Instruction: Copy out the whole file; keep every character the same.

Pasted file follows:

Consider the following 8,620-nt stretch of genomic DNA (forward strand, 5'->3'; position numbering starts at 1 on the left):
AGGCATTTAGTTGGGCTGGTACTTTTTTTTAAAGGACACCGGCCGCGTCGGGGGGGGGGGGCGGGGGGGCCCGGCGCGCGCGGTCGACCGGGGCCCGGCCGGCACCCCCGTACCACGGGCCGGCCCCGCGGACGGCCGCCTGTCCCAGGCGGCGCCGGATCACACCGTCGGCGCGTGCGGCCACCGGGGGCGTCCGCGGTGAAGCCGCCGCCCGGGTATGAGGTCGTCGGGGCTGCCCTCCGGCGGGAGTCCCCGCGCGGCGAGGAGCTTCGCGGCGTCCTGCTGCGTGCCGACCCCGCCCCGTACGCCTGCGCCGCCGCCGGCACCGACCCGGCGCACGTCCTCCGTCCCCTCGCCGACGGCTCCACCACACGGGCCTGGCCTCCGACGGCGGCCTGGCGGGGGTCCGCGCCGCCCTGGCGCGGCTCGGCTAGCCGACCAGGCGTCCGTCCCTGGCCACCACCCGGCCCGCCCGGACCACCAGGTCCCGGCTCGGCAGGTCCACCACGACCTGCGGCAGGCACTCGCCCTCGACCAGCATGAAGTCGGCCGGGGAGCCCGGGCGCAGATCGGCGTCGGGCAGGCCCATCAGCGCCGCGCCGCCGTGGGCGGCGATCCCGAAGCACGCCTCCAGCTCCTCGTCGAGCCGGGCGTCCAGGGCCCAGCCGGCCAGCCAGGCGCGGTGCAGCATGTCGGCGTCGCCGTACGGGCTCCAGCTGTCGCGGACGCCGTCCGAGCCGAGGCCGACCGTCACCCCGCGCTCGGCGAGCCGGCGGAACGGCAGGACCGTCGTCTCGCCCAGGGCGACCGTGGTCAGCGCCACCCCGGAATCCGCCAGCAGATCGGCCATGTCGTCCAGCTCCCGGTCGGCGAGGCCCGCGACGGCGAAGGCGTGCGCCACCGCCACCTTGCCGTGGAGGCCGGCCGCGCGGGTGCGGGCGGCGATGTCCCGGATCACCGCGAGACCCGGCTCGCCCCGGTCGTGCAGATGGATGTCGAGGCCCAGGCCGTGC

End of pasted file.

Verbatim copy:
Consider the following 8,620-nt stretch of genomic DNA (forward strand, 5'->3'; position numbering starts at 1 on the left):
AGGCATTTAGTTGGGCTGGTACTTTTTTTTAAAGGACACCGGCCGCGTCGGGGGGGGGGGGCGGGGGGGCCCGGCGCGCGCGGTCGACCGGGGCCCGGCCGGCACCCCCGTACCACGGGCCGGCCCCGCGGACGGCCGCCTGTCCCAGGCGGCGCCGGATCACACCGTCGGCGCGTGCGGCCACCGGGGGCGTCCGCGGTGAAGCCGCCGCCCGGGTATGAGGTCGTCGGGGCTGCCCTCCGGCGGGAGTCCCCGCGCGGCGAGGAGCTTCGCGGCGTCCTGCTGCGTGCCGACCCCGCCCCGTACGCCTGCGCCGCCGCCGGCACCGACCCGGCGCACGTCCTCCGTCCCCTCGCCGACGGCTCCACCACACGGGCCTGGCCTCCGACGGCGGCCTGGCGGGGGTCCGCGCCGCCCTGGCGCGGCTCGGCTAGCCGACCAGGCGTCCGTCCCTGGCCACCACCCGGCCCGCCCGGACCACCAGGTCCCGGCTCGGCAGGTCCACCACGACCTGCGGCAGGCACTCGCCCTCGACCAGCATGAAGTCGGCCGGGGAGCCCGGGCGCAGATCGGCGTCGGGCAGGCCCATCAGCGCCGCGCCGCCGTGGGCGGCGATCCCGAAGCACGCCTCCAGCTCCTCGTCGAGCCGGGCGTCCAGGGCCCAGCCGGCCAGCCAGGCGCGGTGCAGCATGTCGGCGTCGCCGTACGGGCTCCAGCTGTCGCGGACGCCGTCCGAGCCGAGGCCGACCGTCACCCCGCGCTCGGCGAGCCGGCGGAACGGCAGGACCGTCGTCTCGCCCAGGGCGACCGTGGTCAGCGCCACCCCGGAATCCGCCAGCAGATCGGCCATGTCGTCCAGCTCCCGGTCGGCGAGGCCCGCGACGGCGAAGGCGTGCGCCACCGCCACCTTGCCGTGGAGGCCGGCCGCGCGGGTGCGGGCGGCGATGTCCCGGATCACCGCGAGACCCGGCTCGCCCCGGTCGTGCAGATGGATGTCGAGGCCCAGGCCGTGC